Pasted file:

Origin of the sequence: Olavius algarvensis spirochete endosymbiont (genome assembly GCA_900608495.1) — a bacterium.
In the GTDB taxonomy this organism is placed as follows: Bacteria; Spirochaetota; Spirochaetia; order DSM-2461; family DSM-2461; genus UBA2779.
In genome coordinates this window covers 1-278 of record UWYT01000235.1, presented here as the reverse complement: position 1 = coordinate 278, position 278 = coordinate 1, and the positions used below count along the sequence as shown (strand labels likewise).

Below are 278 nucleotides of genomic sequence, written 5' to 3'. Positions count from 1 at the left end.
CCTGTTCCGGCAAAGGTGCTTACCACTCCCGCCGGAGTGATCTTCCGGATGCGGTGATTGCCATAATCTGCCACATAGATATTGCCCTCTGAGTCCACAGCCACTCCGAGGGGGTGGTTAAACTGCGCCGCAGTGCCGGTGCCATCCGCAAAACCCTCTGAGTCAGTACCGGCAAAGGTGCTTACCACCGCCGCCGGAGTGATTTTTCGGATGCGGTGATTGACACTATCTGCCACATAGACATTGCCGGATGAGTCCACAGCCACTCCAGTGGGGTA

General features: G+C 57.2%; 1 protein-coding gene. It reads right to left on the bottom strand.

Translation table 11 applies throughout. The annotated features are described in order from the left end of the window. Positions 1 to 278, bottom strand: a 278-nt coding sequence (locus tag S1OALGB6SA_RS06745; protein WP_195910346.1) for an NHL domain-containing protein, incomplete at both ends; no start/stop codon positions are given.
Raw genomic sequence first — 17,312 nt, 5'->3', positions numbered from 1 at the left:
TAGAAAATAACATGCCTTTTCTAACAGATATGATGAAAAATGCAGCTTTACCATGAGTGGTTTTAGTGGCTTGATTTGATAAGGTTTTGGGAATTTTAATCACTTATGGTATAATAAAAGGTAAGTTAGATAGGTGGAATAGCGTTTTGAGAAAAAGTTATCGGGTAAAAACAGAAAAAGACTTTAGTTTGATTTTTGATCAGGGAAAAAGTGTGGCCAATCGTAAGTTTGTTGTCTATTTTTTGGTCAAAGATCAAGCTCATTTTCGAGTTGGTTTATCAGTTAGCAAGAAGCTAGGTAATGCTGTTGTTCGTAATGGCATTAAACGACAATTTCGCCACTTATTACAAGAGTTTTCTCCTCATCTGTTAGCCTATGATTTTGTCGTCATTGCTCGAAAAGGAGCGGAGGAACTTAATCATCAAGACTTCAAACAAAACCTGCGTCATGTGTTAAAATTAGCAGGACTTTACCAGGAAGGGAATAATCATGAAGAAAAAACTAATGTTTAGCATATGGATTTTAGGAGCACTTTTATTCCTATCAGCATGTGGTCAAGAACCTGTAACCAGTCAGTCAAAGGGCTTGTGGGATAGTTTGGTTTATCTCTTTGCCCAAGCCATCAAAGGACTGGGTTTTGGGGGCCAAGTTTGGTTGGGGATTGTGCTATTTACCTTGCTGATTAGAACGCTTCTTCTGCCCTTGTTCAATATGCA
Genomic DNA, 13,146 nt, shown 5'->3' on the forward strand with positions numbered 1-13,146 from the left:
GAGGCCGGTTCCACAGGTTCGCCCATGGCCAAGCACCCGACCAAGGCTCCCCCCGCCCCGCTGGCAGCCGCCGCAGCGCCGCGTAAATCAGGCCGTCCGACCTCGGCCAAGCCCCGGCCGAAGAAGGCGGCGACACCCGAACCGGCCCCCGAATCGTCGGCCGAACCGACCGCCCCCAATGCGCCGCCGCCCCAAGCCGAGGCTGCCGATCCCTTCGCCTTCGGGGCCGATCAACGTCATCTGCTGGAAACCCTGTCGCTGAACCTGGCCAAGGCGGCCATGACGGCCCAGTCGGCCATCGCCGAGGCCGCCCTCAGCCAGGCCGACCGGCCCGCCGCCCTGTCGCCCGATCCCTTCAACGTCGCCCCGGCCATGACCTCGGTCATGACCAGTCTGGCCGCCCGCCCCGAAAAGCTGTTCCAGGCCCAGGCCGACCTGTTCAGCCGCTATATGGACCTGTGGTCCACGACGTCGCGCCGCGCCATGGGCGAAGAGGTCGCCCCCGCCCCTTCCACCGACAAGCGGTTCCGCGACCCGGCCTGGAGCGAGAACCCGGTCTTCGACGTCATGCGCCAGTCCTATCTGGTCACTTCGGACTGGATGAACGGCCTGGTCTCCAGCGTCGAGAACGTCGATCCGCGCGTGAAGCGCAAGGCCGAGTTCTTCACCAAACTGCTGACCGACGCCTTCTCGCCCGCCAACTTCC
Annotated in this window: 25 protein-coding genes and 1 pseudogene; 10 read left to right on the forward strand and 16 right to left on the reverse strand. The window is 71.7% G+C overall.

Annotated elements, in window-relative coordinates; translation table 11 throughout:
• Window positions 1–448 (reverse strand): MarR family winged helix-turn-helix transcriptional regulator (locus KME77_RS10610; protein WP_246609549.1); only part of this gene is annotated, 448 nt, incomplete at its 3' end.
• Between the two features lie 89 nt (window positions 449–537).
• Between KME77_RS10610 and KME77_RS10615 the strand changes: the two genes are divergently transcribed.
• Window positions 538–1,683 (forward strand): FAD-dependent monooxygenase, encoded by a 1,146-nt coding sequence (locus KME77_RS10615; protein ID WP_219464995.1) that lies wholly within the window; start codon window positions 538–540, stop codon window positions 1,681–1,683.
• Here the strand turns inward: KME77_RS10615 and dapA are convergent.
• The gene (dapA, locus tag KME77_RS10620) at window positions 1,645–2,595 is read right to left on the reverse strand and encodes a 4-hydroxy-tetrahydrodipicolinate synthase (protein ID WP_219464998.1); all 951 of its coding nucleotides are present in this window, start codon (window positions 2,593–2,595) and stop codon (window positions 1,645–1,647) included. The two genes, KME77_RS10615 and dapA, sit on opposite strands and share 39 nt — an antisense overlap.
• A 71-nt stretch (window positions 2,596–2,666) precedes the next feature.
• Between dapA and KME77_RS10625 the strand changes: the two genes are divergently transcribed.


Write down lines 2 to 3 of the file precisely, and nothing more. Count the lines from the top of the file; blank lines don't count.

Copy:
In the GTDB taxonomy this organism is placed as follows: Bacteria; Spirochaetota; Spirochaetia; order DSM-2461; family DSM-2461; genus UBA2779.
In genome coordinates this window covers 1-278 of record UWYT01000235.1, presented here as the reverse complement: position 1 = coordinate 278, position 278 = coordinate 1, and the positions used below count along the sequence as shown (strand labels likewise).